top of page

Slow Down and Let the Creativity Flow

Oct 16, 2020

It’s been an interesting week. An interesting few weeks, actually. I’m sure you can all agree. And while the world has been talking about slowing down and taking time to pause and appreciate what you have, I have doing everything I can to keep busy, to stay occupied, to hustle and stay productive.

Maybe that sounds okay. Maybe it doesn’t sound that bad. But it was, for me anyway. And now I’m learning, trying to slow down so I can better create.

Let me explain.

I come from the corporate world

I have worked for a corporation since before I graduated college in 2009. I take that back, even the “smaller” jobs I had in fast food and retail were also corporate. So that’s been more like somewhere around a total of 19-20 years? (Putting it in numbers like that makes me feel old. I’m NOT old people. 36 is not old. And, psh, I’m going to be young forever….)

Point: I’ve learned a lot form my employment history. A lot of good things, yes, like how to work hard and how to value my work and how to manage and how to market and how to communicate and how to research and how to … all the stuff. But I also learned some bad things, like work hard, work every minute of the day. If you’re not hustling, you’re not a good worker. Get it done now, even if it makes you sick or mentally ill or all the bad side effects of not taking a rest, not allowing your mind to rest.

Those bad things were the things that caused a horrible anxiety attack that I couldn’t come down from until a month after I quit. And even then it took me months to fully heal. And it was those bad things that made me come to the decision that I didn’t want to go back to work for corporate. I needed to figure something else out. And so I embraced my dream of being a full-time author and have been loving the writing journey since.

But I didn’t truly get away from the bad stuff

This has been a slow realization. But it basically came down to this misconception: In order to succeed, I need to be engaged in working as much as possible.


Maybe you think this too. Maybe not. Maybe you figured out that that is not true productivity. I commend you. That has been a hard lesson for me to learn.

When I talked to Scott about this last night, he said, “I don’t think it comes from just your experience in the corporate world.” That’s what we are taught from a young age. If we are not actively doing something and hustling and bustling, we are lazy. We are taught to always be working on something. We are taught to always be busy.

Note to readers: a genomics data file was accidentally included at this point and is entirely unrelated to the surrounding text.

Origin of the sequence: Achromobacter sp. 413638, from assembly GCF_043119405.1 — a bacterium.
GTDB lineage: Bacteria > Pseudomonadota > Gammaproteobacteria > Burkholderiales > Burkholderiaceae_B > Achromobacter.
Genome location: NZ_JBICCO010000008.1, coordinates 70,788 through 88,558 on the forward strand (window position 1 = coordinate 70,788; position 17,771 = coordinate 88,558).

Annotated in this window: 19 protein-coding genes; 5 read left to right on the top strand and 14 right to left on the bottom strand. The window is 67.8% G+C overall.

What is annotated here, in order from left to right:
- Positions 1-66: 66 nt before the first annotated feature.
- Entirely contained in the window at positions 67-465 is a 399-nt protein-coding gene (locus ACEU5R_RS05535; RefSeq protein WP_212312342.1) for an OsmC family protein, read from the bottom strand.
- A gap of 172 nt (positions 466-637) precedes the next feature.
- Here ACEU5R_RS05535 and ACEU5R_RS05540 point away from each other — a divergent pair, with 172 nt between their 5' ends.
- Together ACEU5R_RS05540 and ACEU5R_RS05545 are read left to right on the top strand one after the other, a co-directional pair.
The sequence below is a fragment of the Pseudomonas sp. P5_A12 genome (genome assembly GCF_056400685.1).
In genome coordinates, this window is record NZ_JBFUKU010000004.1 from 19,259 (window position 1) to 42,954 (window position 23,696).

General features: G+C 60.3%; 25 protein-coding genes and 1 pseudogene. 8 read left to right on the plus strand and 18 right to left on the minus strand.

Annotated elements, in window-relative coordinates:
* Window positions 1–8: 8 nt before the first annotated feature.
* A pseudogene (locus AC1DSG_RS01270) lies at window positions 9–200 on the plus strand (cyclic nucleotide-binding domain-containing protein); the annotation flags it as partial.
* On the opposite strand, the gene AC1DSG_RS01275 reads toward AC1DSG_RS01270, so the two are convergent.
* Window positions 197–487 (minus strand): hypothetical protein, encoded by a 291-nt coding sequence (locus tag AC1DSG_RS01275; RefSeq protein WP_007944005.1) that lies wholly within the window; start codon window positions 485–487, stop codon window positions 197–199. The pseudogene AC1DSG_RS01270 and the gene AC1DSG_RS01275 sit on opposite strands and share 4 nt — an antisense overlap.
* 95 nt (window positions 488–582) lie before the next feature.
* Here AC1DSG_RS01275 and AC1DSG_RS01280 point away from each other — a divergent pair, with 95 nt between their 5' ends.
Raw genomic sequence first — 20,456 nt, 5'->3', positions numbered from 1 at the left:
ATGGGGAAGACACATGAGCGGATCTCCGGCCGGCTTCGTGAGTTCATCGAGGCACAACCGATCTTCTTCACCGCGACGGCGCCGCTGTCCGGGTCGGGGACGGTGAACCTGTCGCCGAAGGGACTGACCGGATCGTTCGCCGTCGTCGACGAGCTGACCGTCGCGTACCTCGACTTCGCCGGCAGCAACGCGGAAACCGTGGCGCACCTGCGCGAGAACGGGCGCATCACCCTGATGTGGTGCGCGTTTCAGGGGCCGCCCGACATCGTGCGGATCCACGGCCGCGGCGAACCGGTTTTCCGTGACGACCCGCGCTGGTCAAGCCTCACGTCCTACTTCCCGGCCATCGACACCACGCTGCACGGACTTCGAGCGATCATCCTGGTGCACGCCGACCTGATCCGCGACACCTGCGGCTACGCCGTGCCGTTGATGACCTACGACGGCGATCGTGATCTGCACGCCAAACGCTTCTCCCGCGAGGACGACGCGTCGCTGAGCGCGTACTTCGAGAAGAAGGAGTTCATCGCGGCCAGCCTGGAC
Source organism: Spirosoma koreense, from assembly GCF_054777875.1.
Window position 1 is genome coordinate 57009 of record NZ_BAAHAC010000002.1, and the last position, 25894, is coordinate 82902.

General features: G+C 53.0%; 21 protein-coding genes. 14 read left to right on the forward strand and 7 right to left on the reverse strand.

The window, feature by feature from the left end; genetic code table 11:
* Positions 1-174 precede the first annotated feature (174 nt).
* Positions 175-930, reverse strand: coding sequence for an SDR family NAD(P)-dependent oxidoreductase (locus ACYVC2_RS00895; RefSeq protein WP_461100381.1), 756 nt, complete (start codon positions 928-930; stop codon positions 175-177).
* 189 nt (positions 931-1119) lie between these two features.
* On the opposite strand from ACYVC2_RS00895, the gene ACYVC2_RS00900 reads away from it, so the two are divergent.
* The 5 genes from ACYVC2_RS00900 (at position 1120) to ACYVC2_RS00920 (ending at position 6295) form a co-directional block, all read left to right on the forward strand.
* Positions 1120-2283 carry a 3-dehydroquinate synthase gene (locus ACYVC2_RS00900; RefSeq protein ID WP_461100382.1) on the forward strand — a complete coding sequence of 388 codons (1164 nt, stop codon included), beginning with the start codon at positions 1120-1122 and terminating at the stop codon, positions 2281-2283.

It’s true. Right?

But it’s not the right answer. Staying busy and being fast does not always present quality work and efficiency. Instead it can create sloppy work, plans that have not been fully thought through, redundancies, and more. It creates anxiety and other mental, and sometimes physical, health problems when we force our brains to be in continuous thought, never giving our minds a break.

Have you ever gotten done with a work day and felt your brain hurt? It’s super tired and thinking kind of hurts?

That has been me the last few days. And I wondered why I was doing it to myself. Why was I putting so much strain on myself? What good was it doing?

Slow down to let the creativity flow

While I was working so hard to the point of brain hurt, I felt the creativity in my soul slip away.

Scott said it best in a text to me today: Sometimes we get so caught up in thinking we forget to feel.

When we are forcing our brains to work continuously with no break, we don’t allow the inspiration in, which means we don’t allow the creativity to flow.

After going to bed tense again last night, I decided I would slow down today. No one was pushing me but myself. And I needed to stop. It’s not what I want for my future. It’s not what I want for this business Scott and I are creating. It’s not what I want for my life when Scott gets home. I want to work and have fun with writing and The Comte Creative, yes, but I also want to be in the present and enjoy life.

So, as I mentioned, I slowed down today. I woke up a little later than usual. I taught yoga using an older flow so I didn’t stress myself thinking through a new one. I talked to Scott. I journaled. I meditated. I had lunch delivered and took time to just sit while I ate. I listened to some podcasts and hung out on my balcony with Obi. And now I’m writing this blog post at almost 5 p.m.

I didn’t check off a giant list today. But I did allow my brain time to rest. And it’s true, inspiration comes when you shut off your brain, when you slow down.

So if you get anything at all from this somewhat ranting blog post, I hope it’s this: Slow down and let the creativity flow.


Recent Posts

See All


bottom of page